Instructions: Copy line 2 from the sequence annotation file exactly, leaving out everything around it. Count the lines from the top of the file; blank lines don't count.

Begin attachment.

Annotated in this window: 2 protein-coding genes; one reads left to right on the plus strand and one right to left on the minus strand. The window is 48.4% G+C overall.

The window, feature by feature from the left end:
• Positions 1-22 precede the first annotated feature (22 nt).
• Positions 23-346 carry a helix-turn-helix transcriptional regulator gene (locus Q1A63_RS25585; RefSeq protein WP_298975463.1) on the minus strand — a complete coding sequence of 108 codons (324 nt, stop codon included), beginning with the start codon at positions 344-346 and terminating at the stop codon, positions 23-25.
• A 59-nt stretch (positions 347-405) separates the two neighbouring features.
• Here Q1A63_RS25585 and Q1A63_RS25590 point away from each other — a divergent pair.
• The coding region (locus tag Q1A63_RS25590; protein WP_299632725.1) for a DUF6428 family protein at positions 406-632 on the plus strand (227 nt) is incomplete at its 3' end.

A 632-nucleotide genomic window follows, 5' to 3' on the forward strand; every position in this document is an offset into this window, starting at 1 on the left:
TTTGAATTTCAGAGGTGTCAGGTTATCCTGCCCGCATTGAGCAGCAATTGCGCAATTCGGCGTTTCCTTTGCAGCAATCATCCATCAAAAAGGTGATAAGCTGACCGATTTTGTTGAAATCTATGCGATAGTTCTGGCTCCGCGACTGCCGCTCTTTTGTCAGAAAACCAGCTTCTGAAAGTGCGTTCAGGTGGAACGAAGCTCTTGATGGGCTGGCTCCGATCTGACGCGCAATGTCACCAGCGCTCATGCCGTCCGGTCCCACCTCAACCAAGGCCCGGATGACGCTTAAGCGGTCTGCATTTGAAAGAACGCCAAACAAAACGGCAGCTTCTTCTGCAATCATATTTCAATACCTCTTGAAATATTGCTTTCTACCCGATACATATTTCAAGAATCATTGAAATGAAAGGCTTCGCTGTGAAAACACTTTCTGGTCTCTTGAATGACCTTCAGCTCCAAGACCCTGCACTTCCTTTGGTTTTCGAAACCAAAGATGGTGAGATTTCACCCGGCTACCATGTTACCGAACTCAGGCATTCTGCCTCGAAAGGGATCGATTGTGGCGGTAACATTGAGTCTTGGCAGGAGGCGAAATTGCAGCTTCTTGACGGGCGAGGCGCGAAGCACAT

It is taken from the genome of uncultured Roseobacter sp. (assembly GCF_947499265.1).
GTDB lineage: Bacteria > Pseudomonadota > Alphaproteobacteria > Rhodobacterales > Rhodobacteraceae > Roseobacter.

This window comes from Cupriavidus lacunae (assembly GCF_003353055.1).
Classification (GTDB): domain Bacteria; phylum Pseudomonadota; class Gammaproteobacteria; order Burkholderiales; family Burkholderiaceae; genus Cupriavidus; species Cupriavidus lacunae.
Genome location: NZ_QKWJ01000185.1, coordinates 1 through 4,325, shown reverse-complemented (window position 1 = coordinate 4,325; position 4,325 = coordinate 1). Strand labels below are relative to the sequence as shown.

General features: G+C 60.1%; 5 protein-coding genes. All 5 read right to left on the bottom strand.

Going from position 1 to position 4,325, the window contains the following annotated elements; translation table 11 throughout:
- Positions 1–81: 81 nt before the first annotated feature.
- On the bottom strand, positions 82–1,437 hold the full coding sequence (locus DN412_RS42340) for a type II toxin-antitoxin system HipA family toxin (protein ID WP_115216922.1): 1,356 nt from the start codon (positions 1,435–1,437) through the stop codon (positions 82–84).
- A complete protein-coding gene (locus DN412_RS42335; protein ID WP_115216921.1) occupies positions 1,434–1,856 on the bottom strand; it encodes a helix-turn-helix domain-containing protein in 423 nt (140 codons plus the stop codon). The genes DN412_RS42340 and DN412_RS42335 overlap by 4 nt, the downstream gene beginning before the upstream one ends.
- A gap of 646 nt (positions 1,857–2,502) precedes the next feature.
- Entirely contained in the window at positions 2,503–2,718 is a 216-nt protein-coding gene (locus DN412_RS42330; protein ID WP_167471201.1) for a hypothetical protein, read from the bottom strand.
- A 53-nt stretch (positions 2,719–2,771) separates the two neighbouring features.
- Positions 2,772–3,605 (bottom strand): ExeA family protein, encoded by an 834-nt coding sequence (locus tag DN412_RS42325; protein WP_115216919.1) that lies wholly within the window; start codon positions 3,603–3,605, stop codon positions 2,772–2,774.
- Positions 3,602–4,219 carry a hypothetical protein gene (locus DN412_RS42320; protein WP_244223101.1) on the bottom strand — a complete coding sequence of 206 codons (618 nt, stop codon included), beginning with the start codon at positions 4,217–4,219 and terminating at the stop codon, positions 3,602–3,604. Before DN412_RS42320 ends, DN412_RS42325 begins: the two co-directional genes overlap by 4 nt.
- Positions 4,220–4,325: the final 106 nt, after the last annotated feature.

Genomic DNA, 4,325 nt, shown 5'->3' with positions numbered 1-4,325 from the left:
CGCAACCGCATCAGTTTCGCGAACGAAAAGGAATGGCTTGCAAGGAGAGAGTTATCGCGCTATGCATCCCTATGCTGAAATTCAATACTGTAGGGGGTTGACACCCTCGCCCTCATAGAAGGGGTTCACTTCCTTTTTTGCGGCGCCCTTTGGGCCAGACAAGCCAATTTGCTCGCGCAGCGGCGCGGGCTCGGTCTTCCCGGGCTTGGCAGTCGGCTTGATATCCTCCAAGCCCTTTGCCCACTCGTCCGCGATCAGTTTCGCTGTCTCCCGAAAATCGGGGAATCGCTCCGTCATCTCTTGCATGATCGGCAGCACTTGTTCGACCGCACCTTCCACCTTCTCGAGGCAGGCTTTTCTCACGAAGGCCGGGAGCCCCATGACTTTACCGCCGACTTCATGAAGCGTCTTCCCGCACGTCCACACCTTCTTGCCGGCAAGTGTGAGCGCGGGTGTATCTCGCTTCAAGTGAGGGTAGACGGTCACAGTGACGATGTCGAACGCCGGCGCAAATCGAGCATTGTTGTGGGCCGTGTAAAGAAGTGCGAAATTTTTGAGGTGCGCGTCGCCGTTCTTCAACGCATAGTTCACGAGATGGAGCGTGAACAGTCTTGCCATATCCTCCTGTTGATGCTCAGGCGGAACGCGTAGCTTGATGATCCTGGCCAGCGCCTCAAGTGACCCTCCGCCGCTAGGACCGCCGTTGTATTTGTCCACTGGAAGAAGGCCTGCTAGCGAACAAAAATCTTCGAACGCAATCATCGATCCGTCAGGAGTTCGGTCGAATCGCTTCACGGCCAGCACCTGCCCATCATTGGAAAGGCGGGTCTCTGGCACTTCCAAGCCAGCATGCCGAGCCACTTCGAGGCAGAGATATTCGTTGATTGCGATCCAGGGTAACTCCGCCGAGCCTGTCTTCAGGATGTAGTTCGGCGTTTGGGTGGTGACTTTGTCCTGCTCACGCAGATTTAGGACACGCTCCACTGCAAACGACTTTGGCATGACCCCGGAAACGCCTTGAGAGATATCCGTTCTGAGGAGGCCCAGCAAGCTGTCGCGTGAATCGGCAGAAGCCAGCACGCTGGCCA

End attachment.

The window, feature by feature from the left end: